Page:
While Maryland Blue Crabs are a staple in the DMV, many places do sell crabs, packaged crab meat, and crab cakes with crab from elsewhere.
Anne Cutler of Fox 26 says the National Aquarium in Baltimore reports that due to environmental degradation and years of overfishing, there’s not enough blue crab in the region to support demand, and grocery stores and restaurants often resort to selling imported crab.
According to ocean conservancy organization Oceana, 33 percent of the seafood purchased in the United States is actually mislabeled.
The National Aquarium reports that under current law, crab meat can be imported from around the world, pasteurized in-state and relabeled as “Maryland crabmeat.”
Nine people have contracted dangerous Vibrio infections in Maryland alone. The state’s Department of Health is warning residents to not eat crab meat from Venezuela.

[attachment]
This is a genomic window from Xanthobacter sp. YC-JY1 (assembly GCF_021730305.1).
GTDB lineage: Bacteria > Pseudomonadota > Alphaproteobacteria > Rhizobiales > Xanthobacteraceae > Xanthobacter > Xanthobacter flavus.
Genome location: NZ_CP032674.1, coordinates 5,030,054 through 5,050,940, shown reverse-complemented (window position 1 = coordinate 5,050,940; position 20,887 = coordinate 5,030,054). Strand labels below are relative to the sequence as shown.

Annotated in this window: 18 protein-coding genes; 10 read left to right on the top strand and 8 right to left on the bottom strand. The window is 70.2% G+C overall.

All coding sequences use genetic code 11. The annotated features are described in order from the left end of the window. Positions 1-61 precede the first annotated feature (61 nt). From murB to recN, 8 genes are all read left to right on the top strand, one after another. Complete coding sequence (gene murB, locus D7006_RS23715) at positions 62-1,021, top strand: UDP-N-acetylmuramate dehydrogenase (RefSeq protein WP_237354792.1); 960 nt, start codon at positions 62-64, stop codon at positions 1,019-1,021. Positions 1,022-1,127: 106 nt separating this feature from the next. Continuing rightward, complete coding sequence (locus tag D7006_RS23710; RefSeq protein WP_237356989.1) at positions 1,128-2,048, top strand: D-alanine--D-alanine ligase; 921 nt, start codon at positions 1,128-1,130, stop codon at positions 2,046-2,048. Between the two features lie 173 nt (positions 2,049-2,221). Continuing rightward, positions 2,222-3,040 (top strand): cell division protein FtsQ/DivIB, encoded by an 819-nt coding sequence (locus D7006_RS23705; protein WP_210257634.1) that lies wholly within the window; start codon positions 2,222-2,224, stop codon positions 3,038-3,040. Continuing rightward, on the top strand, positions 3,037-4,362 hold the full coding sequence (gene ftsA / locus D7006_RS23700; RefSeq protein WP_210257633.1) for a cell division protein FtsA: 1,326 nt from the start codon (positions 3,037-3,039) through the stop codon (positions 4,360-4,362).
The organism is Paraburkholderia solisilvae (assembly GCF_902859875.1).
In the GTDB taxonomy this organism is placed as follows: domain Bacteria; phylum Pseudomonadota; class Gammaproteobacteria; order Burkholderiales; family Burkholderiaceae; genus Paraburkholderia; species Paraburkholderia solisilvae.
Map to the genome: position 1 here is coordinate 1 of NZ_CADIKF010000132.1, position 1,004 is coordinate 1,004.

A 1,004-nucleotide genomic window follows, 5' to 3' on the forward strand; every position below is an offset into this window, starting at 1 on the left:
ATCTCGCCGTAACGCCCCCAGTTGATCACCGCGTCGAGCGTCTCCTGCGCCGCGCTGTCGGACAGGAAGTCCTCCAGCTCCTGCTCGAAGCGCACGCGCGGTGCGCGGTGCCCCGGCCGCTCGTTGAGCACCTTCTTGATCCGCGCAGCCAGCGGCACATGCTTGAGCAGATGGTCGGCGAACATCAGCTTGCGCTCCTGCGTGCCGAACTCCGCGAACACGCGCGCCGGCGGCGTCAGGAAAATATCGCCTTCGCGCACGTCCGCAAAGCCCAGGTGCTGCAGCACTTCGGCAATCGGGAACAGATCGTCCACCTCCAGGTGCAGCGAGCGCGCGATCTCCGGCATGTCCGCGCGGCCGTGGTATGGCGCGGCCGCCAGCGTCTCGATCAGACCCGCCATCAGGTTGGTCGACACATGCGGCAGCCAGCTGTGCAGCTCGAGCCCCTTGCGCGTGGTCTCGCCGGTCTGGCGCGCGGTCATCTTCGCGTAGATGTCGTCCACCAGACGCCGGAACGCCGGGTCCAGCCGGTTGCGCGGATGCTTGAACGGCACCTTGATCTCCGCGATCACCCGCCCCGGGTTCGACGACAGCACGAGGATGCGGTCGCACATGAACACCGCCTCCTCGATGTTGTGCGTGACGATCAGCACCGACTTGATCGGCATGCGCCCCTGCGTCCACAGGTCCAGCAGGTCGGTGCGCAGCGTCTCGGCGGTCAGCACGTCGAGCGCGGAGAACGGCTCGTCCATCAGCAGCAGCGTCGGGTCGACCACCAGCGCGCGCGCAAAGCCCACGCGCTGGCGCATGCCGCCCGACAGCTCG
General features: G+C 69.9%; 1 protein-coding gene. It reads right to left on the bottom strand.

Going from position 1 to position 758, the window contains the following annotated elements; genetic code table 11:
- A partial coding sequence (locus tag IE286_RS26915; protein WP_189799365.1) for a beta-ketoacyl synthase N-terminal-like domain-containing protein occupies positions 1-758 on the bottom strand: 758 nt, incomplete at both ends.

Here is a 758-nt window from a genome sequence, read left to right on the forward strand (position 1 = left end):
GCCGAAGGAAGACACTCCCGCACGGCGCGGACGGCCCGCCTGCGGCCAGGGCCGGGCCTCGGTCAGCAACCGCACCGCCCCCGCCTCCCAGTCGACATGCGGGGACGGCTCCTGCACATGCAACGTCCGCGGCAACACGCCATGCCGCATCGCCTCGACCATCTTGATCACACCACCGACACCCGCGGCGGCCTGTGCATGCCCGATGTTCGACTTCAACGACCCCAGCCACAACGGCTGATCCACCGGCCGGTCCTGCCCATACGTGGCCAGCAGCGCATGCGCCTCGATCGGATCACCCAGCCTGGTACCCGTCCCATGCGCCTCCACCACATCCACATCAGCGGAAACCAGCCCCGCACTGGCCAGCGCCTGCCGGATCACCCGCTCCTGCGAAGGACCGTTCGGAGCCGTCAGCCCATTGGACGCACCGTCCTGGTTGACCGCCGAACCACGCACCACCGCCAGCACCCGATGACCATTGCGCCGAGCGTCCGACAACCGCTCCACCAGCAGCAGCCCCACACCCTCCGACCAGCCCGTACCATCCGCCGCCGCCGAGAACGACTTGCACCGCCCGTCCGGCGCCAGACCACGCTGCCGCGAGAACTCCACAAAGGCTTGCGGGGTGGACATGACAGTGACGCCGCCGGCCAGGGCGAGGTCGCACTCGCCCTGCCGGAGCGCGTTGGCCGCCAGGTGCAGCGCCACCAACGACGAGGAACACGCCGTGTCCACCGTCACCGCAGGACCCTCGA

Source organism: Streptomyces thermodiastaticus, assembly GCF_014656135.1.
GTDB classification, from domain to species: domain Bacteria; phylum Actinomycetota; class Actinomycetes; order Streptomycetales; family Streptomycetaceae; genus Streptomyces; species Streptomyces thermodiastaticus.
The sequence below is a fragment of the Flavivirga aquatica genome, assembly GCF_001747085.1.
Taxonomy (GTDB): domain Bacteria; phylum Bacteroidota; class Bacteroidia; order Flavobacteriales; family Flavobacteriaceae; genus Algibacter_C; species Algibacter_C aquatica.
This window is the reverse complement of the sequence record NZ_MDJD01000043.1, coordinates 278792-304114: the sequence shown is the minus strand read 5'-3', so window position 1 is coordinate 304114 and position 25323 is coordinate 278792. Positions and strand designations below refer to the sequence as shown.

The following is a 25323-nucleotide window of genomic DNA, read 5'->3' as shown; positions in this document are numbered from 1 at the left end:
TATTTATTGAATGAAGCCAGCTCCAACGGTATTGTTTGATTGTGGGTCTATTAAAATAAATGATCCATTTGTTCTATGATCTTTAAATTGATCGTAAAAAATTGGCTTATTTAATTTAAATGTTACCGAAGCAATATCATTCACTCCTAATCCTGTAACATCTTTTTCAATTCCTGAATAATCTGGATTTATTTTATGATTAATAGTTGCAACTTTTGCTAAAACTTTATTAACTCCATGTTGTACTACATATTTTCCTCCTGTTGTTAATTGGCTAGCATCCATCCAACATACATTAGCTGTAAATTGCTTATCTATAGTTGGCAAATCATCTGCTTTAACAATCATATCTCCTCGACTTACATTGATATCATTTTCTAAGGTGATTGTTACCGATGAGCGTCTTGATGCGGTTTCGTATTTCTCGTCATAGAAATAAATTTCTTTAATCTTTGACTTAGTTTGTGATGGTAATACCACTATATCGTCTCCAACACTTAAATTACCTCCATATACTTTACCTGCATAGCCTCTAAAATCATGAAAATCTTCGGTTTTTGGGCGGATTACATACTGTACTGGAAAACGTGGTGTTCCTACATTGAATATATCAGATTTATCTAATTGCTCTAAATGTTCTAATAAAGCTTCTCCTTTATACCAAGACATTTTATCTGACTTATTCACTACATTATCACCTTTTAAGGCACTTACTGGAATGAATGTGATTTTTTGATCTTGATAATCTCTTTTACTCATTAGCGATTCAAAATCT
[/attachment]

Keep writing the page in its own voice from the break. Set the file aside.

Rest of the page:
“We’re selling a lot of crab meat, shrimp, lobster, whatever you want. We’re steaming it for you. And as far as this crab meat, we gotta get it from the eastern shore now, because we heard from the media what’s going on,” said Clarence Goodman, with Jessie Taylor Seafood.
Goodman says the company is not taking any chances — sticking with products almost exclusively from the eastern seaboard.
The crab in question comes in the little plastic tubs. Consumers should look for a label on the side of the container that says where the meat is from. If it comes from Venezuela, you don’t want to get it.
Diners should also pay attention when buying crab cakes as well.A 2015 study from Oceana found that 38 percent of crab cakes being advertised as having locally sourced Chesapeake blue crab were actually made of imported meat.
In the state of Maryland, only a few dozen restaurants in the state reliably make their crab cakes from local crabmeat and the state does not require restaurants to identify the specific source of the meat.